How to escape the ROI trap
When you suspect that your new system request is threatened by the ROI trap, I would suggest the following:
  1. Emphasize problems with the current situation and the risks of doing nothing. Frame the business case to highlight the problems, including the worst-case scenario, of staying with the existing system, e.g. loss of vendor support, regulatory non-compliance, inability to meet the needs of the business, need to hire additional headcount, or loss of competitive position. If there are any disaster recovery or business continuity concerns, play those to the hilt. When you're facing the ROI trap, the most likely outcome is "no decision." So, build the case for action first. Otherwise, the rest of the business case will fall on deaf ears.

  2. Structure the deal to reduce fixed costs, especially up-front costs. See if you can move the deal to a subscription model, where many of the upfront software license and implementation costs are amortized over a three or five year period. Where this is not possible, a financing or leasing arrangement can have the same effect. Frame the remaining fixed costs as an "insurance premium" against the problems of the existing system, not as a cost to get future benefits.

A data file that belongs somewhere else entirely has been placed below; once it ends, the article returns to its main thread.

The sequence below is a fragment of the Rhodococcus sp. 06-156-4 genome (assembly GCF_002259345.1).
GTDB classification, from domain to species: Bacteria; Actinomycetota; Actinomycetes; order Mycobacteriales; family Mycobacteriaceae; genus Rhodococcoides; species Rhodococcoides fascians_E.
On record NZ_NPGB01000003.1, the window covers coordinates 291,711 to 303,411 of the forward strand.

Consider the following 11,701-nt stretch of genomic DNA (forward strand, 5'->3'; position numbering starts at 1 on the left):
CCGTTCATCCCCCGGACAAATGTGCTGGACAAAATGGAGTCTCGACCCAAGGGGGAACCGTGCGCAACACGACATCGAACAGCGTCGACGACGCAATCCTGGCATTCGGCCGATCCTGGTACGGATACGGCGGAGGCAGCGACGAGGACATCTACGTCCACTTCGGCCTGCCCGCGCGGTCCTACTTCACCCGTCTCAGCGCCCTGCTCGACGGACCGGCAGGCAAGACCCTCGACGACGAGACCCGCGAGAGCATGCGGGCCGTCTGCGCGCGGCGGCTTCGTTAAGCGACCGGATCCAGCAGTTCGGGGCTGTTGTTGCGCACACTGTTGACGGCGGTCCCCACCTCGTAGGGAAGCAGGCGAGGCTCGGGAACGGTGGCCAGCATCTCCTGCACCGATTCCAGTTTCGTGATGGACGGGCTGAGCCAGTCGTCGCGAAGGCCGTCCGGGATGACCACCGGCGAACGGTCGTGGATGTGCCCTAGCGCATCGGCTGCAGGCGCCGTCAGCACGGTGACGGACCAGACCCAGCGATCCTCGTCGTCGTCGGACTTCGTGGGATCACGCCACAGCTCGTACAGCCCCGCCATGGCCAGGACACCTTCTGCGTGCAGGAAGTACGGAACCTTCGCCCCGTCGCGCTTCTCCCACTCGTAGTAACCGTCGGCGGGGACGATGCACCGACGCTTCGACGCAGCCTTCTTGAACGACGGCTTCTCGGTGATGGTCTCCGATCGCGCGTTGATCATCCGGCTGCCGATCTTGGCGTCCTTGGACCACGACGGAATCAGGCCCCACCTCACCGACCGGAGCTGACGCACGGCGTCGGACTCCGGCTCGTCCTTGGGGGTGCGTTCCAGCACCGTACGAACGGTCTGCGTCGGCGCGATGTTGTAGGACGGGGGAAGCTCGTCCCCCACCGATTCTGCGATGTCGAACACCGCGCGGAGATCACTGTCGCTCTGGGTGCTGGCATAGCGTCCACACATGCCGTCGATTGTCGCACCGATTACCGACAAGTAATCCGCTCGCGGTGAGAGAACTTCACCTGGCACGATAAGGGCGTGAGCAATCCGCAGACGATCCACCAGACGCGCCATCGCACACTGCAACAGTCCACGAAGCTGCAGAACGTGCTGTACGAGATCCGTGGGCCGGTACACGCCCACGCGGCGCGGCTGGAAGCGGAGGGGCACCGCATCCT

3. Build the ROI around the firm tangible benefits. Even better, show those tangible benefits as a discount against the fixed "insurance premium." For example, show the benefit of not having to pay license fees or maintenance on the existing system--a benefit that is indisputable.

  4. List intangible or soft benefits, such as "improved management decision making," as a secondary category. Let the decision maker himself pull any of those soft benefits back into the primary rationale for the decision. When the ROI trap is threatening, it is better to be criticized for being too conservative than too aggressive.
These tips are no guarantee that the new system will be funded, but they should lessen the chance of your falling into the ROI trap.

Update: Read Part 2 for more on this subject.

Wednesday, December 24, 2003

Companies mum on savings from IT offshore outsourcing